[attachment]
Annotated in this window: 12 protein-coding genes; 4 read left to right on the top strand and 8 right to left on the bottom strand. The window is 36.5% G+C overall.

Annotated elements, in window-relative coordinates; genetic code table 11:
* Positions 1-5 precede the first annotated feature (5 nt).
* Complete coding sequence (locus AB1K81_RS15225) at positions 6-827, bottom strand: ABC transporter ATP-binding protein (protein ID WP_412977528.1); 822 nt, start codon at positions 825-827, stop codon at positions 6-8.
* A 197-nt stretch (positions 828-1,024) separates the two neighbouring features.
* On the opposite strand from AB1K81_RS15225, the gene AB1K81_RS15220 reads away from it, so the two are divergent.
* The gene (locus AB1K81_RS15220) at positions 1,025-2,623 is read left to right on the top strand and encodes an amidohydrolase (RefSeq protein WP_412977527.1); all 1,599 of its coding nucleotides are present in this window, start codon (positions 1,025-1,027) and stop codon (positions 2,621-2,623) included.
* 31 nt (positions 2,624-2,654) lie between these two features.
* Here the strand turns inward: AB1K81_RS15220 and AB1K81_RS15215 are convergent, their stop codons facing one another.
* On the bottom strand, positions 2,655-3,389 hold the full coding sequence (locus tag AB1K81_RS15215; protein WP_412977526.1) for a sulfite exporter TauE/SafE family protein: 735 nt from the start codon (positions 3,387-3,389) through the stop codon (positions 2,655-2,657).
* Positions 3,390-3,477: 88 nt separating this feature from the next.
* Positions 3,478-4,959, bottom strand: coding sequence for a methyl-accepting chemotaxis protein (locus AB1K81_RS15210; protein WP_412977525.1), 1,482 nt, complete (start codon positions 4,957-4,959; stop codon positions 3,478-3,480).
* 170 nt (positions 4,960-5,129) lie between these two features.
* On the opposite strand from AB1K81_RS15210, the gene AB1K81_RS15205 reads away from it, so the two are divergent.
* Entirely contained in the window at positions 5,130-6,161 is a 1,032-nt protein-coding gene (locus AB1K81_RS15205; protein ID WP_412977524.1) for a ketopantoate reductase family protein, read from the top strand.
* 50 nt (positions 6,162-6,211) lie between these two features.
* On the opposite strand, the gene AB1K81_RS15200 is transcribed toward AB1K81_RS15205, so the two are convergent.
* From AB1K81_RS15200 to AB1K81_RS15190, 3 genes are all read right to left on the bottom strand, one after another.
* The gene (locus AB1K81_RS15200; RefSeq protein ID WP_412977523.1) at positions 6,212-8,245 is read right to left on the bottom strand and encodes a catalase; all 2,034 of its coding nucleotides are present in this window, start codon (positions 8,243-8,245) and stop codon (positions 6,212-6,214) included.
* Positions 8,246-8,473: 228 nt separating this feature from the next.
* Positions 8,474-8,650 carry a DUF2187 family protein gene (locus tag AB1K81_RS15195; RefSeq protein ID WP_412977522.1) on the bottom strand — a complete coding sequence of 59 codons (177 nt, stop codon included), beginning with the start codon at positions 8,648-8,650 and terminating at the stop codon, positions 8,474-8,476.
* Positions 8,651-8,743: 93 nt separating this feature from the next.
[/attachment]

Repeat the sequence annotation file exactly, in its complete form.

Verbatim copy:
Annotated in this window: 12 protein-coding genes; 4 read left to right on the top strand and 8 right to left on the bottom strand. The window is 36.5% G+C overall.

Annotated elements, in window-relative coordinates; genetic code table 11:
* Positions 1-5 precede the first annotated feature (5 nt).
* Complete coding sequence (locus AB1K81_RS15225) at positions 6-827, bottom strand: ABC transporter ATP-binding protein (protein ID WP_412977528.1); 822 nt, start codon at positions 825-827, stop codon at positions 6-8.
* A 197-nt stretch (positions 828-1,024) separates the two neighbouring features.
* On the opposite strand from AB1K81_RS15225, the gene AB1K81_RS15220 reads away from it, so the two are divergent.
* The gene (locus AB1K81_RS15220) at positions 1,025-2,623 is read left to right on the top strand and encodes an amidohydrolase (RefSeq protein WP_412977527.1); all 1,599 of its coding nucleotides are present in this window, start codon (positions 1,025-1,027) and stop codon (positions 2,621-2,623) included.
* 31 nt (positions 2,624-2,654) lie between these two features.
* Here the strand turns inward: AB1K81_RS15220 and AB1K81_RS15215 are convergent, their stop codons facing one another.
* On the bottom strand, positions 2,655-3,389 hold the full coding sequence (locus tag AB1K81_RS15215; protein WP_412977526.1) for a sulfite exporter TauE/SafE family protein: 735 nt from the start codon (positions 3,387-3,389) through the stop codon (positions 2,655-2,657).
* Positions 3,390-3,477: 88 nt separating this feature from the next.
* Positions 3,478-4,959, bottom strand: coding sequence for a methyl-accepting chemotaxis protein (locus AB1K81_RS15210; protein WP_412977525.1), 1,482 nt, complete (start codon positions 4,957-4,959; stop codon positions 3,478-3,480).
* 170 nt (positions 4,960-5,129) lie between these two features.
* On the opposite strand from AB1K81_RS15210, the gene AB1K81_RS15205 reads away from it, so the two are divergent.
* Entirely contained in the window at positions 5,130-6,161 is a 1,032-nt protein-coding gene (locus AB1K81_RS15205; protein ID WP_412977524.1) for a ketopantoate reductase family protein, read from the top strand.
* 50 nt (positions 6,162-6,211) lie between these two features.
* On the opposite strand, the gene AB1K81_RS15200 is transcribed toward AB1K81_RS15205, so the two are convergent.
* From AB1K81_RS15200 to AB1K81_RS15190, 3 genes are all read right to left on the bottom strand, one after another.
* The gene (locus AB1K81_RS15200; RefSeq protein ID WP_412977523.1) at positions 6,212-8,245 is read right to left on the bottom strand and encodes a catalase; all 2,034 of its coding nucleotides are present in this window, start codon (positions 8,243-8,245) and stop codon (positions 6,212-6,214) included.
* Positions 8,246-8,473: 228 nt separating this feature from the next.
* Positions 8,474-8,650 carry a DUF2187 family protein gene (locus tag AB1K81_RS15195; RefSeq protein ID WP_412977522.1) on the bottom strand — a complete coding sequence of 59 codons (177 nt, stop codon included), beginning with the start codon at positions 8,648-8,650 and terminating at the stop codon, positions 8,474-8,476.
* Positions 8,651-8,743: 93 nt separating this feature from the next.